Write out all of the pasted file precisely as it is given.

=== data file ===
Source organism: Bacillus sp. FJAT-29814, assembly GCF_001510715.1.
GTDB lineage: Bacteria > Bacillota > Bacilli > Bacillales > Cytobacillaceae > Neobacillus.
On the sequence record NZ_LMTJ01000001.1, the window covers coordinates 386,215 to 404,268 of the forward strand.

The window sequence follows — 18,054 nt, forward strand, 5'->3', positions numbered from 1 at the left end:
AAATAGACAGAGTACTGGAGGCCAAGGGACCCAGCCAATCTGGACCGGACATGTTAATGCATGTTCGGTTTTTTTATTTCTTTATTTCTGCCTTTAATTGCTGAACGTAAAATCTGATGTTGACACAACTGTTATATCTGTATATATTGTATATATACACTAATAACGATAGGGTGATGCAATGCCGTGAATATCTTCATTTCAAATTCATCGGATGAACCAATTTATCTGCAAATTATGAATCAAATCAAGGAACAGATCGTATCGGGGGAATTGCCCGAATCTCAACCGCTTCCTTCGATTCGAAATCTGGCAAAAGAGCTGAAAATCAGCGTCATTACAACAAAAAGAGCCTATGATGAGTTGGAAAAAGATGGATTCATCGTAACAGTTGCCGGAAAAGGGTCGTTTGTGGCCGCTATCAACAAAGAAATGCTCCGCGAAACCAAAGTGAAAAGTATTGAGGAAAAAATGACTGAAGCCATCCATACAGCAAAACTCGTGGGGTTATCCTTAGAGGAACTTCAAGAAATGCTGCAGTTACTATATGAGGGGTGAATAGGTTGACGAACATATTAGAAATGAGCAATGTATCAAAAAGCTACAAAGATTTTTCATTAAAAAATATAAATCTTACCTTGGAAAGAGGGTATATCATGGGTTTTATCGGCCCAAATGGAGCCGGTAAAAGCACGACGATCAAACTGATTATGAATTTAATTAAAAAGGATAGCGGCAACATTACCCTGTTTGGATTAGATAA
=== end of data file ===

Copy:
Source organism: Bacillus sp. FJAT-29814, assembly GCF_001510715.1.
GTDB lineage: Bacteria > Bacillota > Bacilli > Bacillales > Cytobacillaceae > Neobacillus.
On the sequence record NZ_LMTJ01000001.1, the window covers coordinates 386,215 to 404,268 of the forward strand.

The window sequence follows — 18,054 nt, forward strand, 5'->3', positions numbered from 1 at the left end:
AAATAGACAGAGTACTGGAGGCCAAGGGACCCAGCCAATCTGGACCGGACATGTTAATGCATGTTCGGTTTTTTTATTTCTTTATTTCTGCCTTTAATTGCTGAACGTAAAATCTGATGTTGACACAACTGTTATATCTGTATATATTGTATATATACACTAATAACGATAGGGTGATGCAATGCCGTGAATATCTTCATTTCAAATTCATCGGATGAACCAATTTATCTGCAAATTATGAATCAAATCAAGGAACAGATCGTATCGGGGGAATTGCCCGAATCTCAACCGCTTCCTTCGATTCGAAATCTGGCAAAAGAGCTGAAAATCAGCGTCATTACAACAAAAAGAGCCTATGATGAGTTGGAAAAAGATGGATTCATCGTAACAGTTGCCGGAAAAGGGTCGTTTGTGGCCGCTATCAACAAAGAAATGCTCCGCGAAACCAAAGTGAAAAGTATTGAGGAAAAAATGACTGAAGCCATCCATACAGCAAAACTCGTGGGGTTATCCTTAGAGGAACTTCAAGAAATGCTGCAGTTACTATATGAGGGGTGAATAGGTTGACGAACATATTAGAAATGAGCAATGTATCAAAAAGCTACAAAGATTTTTCATTAAAAAATATAAATCTTACCTTGGAAAGAGGGTATATCATGGGTTTTATCGGCCCAAATGGAGCCGGTAAAAGCACGACGATCAAACTGATTATGAATTTAATTAAAAAGGATAGCGGCAACATTACCCTGTTTGGATTAGATAA